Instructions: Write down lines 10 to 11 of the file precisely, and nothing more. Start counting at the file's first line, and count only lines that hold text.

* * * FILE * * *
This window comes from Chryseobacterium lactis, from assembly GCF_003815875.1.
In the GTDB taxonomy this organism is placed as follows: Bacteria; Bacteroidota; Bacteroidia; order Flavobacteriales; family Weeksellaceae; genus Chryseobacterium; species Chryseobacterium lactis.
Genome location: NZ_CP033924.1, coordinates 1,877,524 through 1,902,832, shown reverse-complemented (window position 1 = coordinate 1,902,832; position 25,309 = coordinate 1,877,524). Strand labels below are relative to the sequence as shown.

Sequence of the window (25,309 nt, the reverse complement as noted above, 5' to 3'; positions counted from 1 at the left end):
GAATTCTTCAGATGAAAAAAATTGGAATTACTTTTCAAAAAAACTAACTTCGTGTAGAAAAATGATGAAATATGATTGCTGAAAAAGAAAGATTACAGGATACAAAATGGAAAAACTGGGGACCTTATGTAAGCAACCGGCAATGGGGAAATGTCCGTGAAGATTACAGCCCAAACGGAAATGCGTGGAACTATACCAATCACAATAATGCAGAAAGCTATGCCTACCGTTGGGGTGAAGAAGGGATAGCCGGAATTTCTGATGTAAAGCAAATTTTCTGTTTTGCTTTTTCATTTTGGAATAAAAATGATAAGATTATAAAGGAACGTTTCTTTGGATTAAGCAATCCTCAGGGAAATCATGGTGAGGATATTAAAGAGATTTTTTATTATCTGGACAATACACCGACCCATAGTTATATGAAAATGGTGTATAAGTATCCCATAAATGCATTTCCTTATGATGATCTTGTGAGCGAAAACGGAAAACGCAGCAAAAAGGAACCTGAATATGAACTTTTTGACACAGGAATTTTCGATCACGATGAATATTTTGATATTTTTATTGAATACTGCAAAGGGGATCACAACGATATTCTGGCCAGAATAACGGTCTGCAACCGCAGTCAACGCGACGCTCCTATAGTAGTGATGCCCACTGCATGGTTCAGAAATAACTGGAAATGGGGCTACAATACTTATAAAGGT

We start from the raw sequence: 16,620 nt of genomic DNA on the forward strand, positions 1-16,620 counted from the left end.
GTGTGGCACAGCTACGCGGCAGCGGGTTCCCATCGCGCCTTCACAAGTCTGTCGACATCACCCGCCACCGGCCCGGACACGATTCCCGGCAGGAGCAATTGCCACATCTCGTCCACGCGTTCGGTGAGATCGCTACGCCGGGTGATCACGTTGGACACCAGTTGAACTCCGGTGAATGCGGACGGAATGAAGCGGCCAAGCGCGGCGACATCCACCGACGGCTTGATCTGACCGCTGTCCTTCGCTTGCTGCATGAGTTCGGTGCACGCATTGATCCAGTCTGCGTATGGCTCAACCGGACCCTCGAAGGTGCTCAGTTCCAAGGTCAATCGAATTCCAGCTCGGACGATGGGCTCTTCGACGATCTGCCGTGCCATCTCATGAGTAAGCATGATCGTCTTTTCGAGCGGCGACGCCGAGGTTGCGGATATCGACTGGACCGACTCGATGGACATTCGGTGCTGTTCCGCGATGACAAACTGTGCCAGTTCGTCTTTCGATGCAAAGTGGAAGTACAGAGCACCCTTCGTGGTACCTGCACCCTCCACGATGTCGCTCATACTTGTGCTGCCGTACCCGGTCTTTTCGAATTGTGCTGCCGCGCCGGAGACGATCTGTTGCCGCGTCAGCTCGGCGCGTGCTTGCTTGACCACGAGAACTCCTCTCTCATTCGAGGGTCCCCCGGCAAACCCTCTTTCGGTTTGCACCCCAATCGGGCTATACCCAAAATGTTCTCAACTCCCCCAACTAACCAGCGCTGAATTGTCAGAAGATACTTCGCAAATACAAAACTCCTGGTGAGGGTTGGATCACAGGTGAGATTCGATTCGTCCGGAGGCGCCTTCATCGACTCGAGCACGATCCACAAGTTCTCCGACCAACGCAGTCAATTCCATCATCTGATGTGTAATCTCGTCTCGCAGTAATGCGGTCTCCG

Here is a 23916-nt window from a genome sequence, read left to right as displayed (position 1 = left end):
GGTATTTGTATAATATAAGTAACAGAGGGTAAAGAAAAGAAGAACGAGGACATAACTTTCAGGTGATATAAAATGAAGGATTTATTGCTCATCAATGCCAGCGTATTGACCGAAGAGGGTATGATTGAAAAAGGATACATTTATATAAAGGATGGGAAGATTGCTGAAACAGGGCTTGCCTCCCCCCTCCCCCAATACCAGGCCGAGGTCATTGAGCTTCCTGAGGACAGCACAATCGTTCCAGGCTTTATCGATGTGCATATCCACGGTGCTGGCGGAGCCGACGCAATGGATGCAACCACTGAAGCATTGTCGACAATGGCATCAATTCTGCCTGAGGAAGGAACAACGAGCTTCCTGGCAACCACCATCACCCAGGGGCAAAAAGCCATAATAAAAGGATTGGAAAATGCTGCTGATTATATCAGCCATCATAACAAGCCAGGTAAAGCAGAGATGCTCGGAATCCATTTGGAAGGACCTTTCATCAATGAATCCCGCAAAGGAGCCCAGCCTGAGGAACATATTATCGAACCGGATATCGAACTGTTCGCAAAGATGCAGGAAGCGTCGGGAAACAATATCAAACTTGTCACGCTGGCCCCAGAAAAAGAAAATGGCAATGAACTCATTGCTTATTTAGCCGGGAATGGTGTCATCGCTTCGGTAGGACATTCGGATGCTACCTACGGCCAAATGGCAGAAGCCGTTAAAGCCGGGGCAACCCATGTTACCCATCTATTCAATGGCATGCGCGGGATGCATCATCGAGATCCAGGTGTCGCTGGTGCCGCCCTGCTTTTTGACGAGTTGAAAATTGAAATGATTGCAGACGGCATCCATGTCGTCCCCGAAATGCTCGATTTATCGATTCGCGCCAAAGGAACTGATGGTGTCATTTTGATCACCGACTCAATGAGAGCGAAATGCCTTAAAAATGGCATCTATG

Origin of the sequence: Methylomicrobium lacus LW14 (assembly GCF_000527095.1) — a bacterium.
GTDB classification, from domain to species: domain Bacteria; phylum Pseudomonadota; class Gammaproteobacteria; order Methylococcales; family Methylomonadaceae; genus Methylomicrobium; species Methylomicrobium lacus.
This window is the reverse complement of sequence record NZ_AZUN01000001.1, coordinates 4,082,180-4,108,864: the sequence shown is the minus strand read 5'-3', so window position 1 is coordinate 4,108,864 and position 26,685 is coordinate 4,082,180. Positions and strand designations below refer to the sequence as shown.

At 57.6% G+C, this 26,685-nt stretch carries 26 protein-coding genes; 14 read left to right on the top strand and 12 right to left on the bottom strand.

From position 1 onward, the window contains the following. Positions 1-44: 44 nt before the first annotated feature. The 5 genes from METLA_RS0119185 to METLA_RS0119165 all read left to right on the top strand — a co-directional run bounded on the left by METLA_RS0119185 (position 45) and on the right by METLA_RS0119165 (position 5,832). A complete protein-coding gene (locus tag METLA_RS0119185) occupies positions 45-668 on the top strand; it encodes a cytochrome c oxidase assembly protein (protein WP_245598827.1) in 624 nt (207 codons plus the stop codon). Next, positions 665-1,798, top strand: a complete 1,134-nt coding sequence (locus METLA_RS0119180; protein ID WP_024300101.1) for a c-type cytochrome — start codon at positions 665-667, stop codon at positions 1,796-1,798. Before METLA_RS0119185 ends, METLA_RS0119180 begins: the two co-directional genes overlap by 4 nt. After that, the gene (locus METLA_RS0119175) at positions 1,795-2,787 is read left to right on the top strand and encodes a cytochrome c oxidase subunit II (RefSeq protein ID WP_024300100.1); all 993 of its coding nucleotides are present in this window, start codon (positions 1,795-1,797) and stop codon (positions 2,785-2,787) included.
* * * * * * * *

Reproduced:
Origin of the sequence: Methylomicrobium lacus LW14 (assembly GCF_000527095.1) — a bacterium.
GTDB classification, from domain to species: domain Bacteria; phylum Pseudomonadota; class Gammaproteobacteria; order Methylococcales; family Methylomonadaceae; genus Methylomicrobium; species Methylomicrobium lacus.